Continuing my series of rare lichens, this time I report my first Thelopsis. It was growing on the a palm tree, in the empty space left by the fall of old leaves. The thallus is inconspicuous and it is only noticeable by the intense shine of the exposed parts of perithecia, similar to what one can observe with some stalked myxogastria like Physarum when the daylight follows on it. Such shine seem to be originated by the pruina (?) that covers the verrucas or perithecia-like fruits. Here are some of its microscopic features:
- Very big asci with very many (hundreds?) of spores;
- Spores hialine 0/1-septate;
- Hymenium hialine;
- Ascoma wall light brown, prosoplectenchymatous consisting of several rows of periclinally arranged hyphae;
- Algal layer of a green alga, whose cells are either green or orange-brown in color.
Step 1 – Delimitation of possible genera:
Since it is clearly a pyrenocarpus lichen with spores arranged in asci, each one with dozens or hundreds of spores, only a limited number of genera is possible, namely the following: Epigloea, Thelocarpon and Thelopsis. This can be achieved using Key 3 of British Flora (Ref. 1).
The first one of them can be immediately excluded, since the species in this genus are associated with free algae and are gelatinous. So, we are left with two genera.
Step 2 – Look for the alga:
It is known that the lichenized species in Thelocarpon have a Chlorococcace alga as photobiont whereas those in Thelopsis have Trentepohlia as photobiont. It happens that recently I´ve been envolved in the identification of many species in the genus Arthonia, which also has Trentepohlia as photobiont (to be considered in future observations). Thus, I´m pretty sure that the alga associated with this specimen is belongs to the genus Trentepohlia (see the corresponding photo attached).
Step 3 – Which Thelopsis sp.?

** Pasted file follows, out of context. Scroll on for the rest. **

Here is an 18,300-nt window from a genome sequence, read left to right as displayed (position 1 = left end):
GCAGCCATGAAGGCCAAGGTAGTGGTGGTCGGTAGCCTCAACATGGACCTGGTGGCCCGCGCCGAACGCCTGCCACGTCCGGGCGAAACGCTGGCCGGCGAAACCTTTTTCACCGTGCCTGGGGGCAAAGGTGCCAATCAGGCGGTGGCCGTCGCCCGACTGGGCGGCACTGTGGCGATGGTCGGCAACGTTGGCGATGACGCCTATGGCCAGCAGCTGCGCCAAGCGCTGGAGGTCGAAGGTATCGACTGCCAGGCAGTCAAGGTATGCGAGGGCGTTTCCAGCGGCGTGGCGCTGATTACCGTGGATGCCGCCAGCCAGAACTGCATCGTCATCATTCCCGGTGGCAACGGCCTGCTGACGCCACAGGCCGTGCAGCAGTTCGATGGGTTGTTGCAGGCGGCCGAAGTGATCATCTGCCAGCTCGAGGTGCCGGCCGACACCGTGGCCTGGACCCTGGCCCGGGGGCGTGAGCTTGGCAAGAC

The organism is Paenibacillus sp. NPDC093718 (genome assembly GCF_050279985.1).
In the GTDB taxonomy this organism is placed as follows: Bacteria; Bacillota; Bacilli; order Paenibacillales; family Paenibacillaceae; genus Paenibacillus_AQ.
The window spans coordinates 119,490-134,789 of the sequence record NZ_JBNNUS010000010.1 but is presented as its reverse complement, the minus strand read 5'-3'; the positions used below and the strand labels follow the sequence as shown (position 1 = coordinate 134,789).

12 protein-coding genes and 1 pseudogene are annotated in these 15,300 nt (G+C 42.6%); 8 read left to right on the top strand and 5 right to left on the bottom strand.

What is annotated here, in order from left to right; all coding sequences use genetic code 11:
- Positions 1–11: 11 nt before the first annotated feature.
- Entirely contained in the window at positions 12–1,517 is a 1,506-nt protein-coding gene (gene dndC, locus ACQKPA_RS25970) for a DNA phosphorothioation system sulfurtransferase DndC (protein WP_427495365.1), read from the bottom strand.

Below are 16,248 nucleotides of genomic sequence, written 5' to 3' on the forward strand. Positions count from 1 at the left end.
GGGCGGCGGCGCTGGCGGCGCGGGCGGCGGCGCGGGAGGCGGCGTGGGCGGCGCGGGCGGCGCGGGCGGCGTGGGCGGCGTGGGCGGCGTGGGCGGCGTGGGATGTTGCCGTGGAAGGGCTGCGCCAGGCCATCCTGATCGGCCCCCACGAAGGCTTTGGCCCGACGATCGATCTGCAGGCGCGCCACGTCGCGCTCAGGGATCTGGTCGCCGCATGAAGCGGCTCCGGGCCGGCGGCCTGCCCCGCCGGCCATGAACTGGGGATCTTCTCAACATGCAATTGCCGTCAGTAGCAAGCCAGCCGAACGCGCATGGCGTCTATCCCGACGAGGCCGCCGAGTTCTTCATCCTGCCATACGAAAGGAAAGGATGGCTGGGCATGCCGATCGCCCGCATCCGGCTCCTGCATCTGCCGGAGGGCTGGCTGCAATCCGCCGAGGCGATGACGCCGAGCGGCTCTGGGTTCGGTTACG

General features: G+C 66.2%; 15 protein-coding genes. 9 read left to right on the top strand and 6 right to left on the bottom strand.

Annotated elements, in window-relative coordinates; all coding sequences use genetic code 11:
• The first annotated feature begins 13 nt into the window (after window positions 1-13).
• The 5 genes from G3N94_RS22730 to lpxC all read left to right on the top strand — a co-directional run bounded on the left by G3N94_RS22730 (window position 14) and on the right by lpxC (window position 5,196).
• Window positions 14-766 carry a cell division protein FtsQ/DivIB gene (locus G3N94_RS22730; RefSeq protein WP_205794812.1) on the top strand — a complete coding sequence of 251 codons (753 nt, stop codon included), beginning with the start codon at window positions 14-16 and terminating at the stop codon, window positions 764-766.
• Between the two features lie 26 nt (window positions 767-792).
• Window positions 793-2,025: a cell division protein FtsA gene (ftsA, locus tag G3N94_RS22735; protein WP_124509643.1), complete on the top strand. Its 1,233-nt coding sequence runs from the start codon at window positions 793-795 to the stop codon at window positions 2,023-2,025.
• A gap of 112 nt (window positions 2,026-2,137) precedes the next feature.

To go further it is necessary to give some more detailed information from microscopy:
- Average dimension of the spores: Me = 14.7 × 5.6 um ; Qe = 2.6 (N=21);
- Average dimensions of the algal cells: Me = 14.7 × 5.6 um ; Qe = 2.6 (N=10).
Looking for the species mentioned in Ref. 1, only one has 1-septate spores: T. isiaca, for which are not given the dimensions of the spores. However, it is mentioned there that this species grows on rock, though it is also mentioned there that the description given for it is based on extra-British material.
I decided to get further information and found Ref. 2, which introduces a new species of Thelopsis found in Spain at the time, T. foveolata. In that paper it is written and I quote:
“The only known European species with uniseptate spores is T. isiaca Stizenb., but this is a mainly epiphytic species that only sporadically grows on rocks.”.
It is also represented there a picture of the spores of T. foveolata, which are very similar to what I observed. The difference is that that species has an endolithic thallus and smaller spores: (6–)7–11(–13) x (3–)4–5 um. In addition a table is presented where the dimensions of the spores of T. isisaca are given: 12–15 x 5–8 um.
Thus I think to have found a name for my specimen: Thelopsis isiaca.
Let me also mention that all the photos from microscopy where obtained using the software Combine ZP, by Alan Hadley.
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Someone else asked me a few months ago why I don’t use CombineZP on compound microscope images. It’s just doesn’t look like it would be possible! But I keep telling myself I’ll try someday anyway, just to see what happens. Now I’ve definitely got to try it. Thanks for mentioning it!
re; Thelopsis — Sorry, I really wouldn’t know. Just as you say, there are very few peritheciate genera with polysporous asci. Your algae look like they have golden oil drops, so I agree they must be Trentepohlia. I’ve never seen anything from that genus, myself. (I’ve seen a couple lichenicolous specimens with polysporous perithecia, but that doesn’t count!)
Let me say that part of this belongs to you, since you always gave me good advises and explained the techiques whenever I was in doubt. I´m very grateful for you continued support.
That said, I was incredulous with your question about Combine ZP. I thought I was using it how you mentioned before. It doesn´t matter if it is a dissecting or a compound scope, we just get photos with a slightly diferent depth of field. I started to use it right now and I still don´t know all the possible tricks and I was lazy to read the explanations contained in the program.
How about Thelopsis? Did you collect any recently? The name I got for mine seems plausible to you?
You’re full of surprises today!
I was additionally surprised that you use CombineZP for your micrographs. I use this software regularly to achieve greater depth of field for photos through my dissecting stereoscope. But I’ve never worked out how it could be used to improve photos through a compound microscope. Would you mind sharing your secrets? Do you take multiple photos, focusing a tiny bit between each photo? Does that actually work??? (I confess I’ve never tried, it always seemed so implausible…)
Created: 2014-05-06 18:21:21 CDT (-0400)
Last modified: 2014-05-06 18:26:24 CDT (-0400)
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